Six years ago, scientists confirmed the existence of an elusive elementary particle known as the Higgs boson, which had long been predicted by the Standard Model.
It’s thought the Higgs boson decays to fundamental particles known as bottom quarks nearly 60 percent of the time – but when it was discovered, it had broken down to a much rarer form, such as the decay to a pair of protons.
Now, researchers at the Large Hadron Collider say they’ve finally observed the Higgs boson’s most common decay, adding further substance to the theoretical predictions on its behaviour.
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It’s thought the Higgs boson decays to fundamental particles known as bottom quarks nearly 60 percent of the time A candidate event display for Higgs boson decaying to two b-quarks (blue cones) is shown
‘This observation is a milestone in the exploration of the Higgs boson,’ says Karl Jakobs, spokesperson of the ATLAS collaboration.
‘It shows that ATLAS and CMS experiments have achieved deep understanding of their data and a control of backgrounds that surpasses expectations.
‘ATLAS has now observed all couplings of the Higgs boson to the heavy quarks and leptons of the third generation as well as all major production models.’
Spotting the Higgs boson’s most common decay channel poses a challenge due to the difficulty in distinguishing its signal from ‘background noise,’ the researchers explain.
Many other processes in the proton-proton collisions at the LHC can give rise to bottom quarks as well.
It’s thought the Higgs boson decays to fundamental particles known as bottom quarks nearly 60 percent of the time. A CMS candidate event for Higgs boson decaying to two bottom quarks (b) is shown
This is why it’s easier to distinguish some of the less common decay channels, such as the proton-proton result.
The ATLAS and CMS collaboration at CERN used data from the first and second runs of the LHC with collisions at energies of 7,8, and 13 TeV.
After analyzing the data, they spotted the decay to a pair of bottom quarks, with a significance exceeding 5 standard deviations.
The findings line up with predictions in the Standard Model.
Spotting the Higgs boson’s most common decay channel poses a challenge due to the difficulty in distinguishing its signal from ‘background noise.’ Many other processes in the proton-proton collisions at the LHC can give rise to bottom quarks as well
‘This observation is a milestone in the exploration of the Higgs boson,’ said Karl Jakobs, spokesperson of the ATLAS collaboration. Candidate event display for the discovery is shown
WHAT IS THE STANDARD MODEL OF PHYSICS?
The theories and discoveries of thousands of physicists since the 1930s have resulted in a remarkable insight into the fundamental structure of matter.
Everything in the universe is found to be made from a few basic building blocks called fundamental particles, governed by four fundamental forces.
Our best understanding of how these particles and three of the forces are related to each other is encapsulated in the Standard Model of particle physics.
All matter around us is made of elementary particles, the building blocks of matter.
These particles occur in two basic types called quarks and leptons. Each consists of six particles, which are related in pairs, or ‘generations’.
All stable matter in the universe is made from particles that belong to the first generation. Any heavier particles quickly decay to the next most stable level.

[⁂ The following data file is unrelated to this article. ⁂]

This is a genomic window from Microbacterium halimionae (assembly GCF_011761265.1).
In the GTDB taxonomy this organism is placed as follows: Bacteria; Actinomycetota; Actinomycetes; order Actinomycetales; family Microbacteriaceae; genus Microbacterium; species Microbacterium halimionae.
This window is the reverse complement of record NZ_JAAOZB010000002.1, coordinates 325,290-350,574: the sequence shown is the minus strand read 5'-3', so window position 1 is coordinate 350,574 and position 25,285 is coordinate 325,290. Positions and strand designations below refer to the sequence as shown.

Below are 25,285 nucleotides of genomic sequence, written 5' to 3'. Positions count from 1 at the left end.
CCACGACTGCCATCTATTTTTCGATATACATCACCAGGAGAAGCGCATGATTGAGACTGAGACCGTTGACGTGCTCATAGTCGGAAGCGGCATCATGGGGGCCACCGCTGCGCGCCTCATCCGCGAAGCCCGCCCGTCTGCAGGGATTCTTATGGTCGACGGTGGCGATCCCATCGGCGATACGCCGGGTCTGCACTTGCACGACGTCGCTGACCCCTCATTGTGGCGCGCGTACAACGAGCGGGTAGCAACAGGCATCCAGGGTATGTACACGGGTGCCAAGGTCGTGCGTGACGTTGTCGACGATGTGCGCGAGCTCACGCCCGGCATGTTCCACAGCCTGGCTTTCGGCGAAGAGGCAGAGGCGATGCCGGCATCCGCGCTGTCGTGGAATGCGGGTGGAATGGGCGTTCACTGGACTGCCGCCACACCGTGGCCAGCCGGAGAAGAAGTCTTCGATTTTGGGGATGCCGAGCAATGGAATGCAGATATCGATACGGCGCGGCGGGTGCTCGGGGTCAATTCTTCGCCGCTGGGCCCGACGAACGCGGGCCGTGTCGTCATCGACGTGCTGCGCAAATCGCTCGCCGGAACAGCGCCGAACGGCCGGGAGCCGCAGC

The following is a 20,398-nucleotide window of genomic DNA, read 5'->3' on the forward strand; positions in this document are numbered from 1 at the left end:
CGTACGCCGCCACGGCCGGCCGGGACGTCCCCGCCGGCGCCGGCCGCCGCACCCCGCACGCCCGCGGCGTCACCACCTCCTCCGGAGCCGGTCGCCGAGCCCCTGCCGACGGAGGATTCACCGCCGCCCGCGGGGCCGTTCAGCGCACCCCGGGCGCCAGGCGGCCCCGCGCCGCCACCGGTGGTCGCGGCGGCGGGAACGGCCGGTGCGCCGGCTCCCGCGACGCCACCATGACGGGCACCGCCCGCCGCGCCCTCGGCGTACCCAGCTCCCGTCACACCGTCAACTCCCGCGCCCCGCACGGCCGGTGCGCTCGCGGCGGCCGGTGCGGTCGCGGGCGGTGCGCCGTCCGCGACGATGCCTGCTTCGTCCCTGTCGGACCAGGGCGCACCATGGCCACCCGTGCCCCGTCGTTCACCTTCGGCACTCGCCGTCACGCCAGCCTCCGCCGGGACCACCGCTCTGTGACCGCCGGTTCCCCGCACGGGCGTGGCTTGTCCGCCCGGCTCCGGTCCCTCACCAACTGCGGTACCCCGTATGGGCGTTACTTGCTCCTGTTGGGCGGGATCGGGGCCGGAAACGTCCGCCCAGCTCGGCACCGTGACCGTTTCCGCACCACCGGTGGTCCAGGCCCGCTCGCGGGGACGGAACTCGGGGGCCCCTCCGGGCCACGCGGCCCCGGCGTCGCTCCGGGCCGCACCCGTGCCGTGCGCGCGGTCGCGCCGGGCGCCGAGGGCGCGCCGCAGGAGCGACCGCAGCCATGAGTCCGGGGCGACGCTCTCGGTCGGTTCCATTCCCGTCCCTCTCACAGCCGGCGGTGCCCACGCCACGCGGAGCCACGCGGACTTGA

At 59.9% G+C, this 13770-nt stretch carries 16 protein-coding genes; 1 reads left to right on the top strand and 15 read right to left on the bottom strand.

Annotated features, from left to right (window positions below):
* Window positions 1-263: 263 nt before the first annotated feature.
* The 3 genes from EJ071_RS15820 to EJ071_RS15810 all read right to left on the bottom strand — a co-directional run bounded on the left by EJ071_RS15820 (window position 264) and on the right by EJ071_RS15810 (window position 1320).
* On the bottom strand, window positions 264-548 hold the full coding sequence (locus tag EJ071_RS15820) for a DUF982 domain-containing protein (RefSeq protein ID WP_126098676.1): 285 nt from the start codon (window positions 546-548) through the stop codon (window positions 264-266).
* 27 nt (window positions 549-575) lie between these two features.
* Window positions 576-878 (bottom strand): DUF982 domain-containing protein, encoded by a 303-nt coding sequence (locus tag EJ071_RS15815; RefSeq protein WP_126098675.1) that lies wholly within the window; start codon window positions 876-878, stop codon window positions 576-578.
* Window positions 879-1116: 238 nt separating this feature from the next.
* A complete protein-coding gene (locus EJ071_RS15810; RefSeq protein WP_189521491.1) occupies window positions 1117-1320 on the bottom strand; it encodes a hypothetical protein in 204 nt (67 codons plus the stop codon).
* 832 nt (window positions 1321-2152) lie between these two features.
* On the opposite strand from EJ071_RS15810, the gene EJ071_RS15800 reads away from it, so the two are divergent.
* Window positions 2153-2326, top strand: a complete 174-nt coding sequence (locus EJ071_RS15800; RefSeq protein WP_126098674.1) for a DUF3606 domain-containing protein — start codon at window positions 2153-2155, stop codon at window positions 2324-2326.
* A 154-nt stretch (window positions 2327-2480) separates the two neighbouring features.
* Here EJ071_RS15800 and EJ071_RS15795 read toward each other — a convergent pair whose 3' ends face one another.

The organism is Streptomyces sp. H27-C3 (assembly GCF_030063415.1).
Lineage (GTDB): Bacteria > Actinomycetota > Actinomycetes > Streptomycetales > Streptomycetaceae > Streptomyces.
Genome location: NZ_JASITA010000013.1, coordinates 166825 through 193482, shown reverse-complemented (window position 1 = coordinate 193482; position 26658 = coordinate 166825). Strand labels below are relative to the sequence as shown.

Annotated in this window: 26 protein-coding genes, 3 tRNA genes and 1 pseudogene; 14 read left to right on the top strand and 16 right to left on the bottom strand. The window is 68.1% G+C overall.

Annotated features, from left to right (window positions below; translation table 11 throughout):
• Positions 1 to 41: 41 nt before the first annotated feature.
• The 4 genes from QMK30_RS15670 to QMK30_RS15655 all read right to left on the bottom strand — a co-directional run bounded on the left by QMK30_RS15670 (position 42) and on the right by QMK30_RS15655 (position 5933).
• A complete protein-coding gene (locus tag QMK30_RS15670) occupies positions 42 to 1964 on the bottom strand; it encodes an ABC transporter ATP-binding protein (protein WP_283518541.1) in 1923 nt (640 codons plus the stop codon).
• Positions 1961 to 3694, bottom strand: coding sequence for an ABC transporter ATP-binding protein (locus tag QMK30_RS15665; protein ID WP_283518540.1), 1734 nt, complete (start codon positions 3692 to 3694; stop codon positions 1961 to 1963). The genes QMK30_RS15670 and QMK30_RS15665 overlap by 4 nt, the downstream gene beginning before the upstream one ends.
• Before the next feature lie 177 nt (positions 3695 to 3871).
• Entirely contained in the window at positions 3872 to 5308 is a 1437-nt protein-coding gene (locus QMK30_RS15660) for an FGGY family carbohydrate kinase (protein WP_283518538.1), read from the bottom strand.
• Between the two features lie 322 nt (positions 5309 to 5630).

There are also four fundamental forces at work in the universe: the strong force, the weak force, the electromagnetic force, and the gravitational force. They work over different ranges and have different strengths.
Gravity is the weakest but it has an infinite range.
The electromagnetic force also has infinite range but it is many times stronger than gravity.
The weak and strong forces are effective only over a very short range and dominate only at the level of subatomic particles.
The Standard Model includes the electromagnetic, strong and weak forces and all their carrier particles, and explains well how these forces act on all of the matter particles.
However, the most familiar force in our everyday lives, gravity, is not part of the Standard Model, and fitting gravity comfortably into this framework has proved to be a difficult challenge.
‘Since the first single-experiment observation of the Higgs boson decay to tau-leptons one year ago, CMS, along with our colleagues in ATLAS, has observed the coupling of the Higgs boson to the heaviest fermions: the tau, the top quark, and now the bottom quark,’ said Joel Butler, spokesperson of the CMS collaboration.
‘The superb LHC performance and modern machine-learning techniques allowed us to achieve this result earlier than expected.’
The team hopes to improve the precision of the measurements with additional data, and investigate its decay into a pair of smaller fermions called muons.
Six years ago, scientists confirmed the existence of an elusive elementary particle known as the Higgs boson, which had long been predicted by the Standard Model. A general view of the Large Hadron Collider is shown
‘The experiments continue to home in on the Higgs particle, which is often considered a portal to new physics,’ said CERN Director for Research and Computing Eckhard Elsen.
‘These beautiful and early achievements also underscore our plans for upgrading the LHC to substantially increase the statistics.
‘The analysis methods have now been shown to reach the precision required for exploration of the full physics landscape, including hopefully new physics that so far hides so subtly.’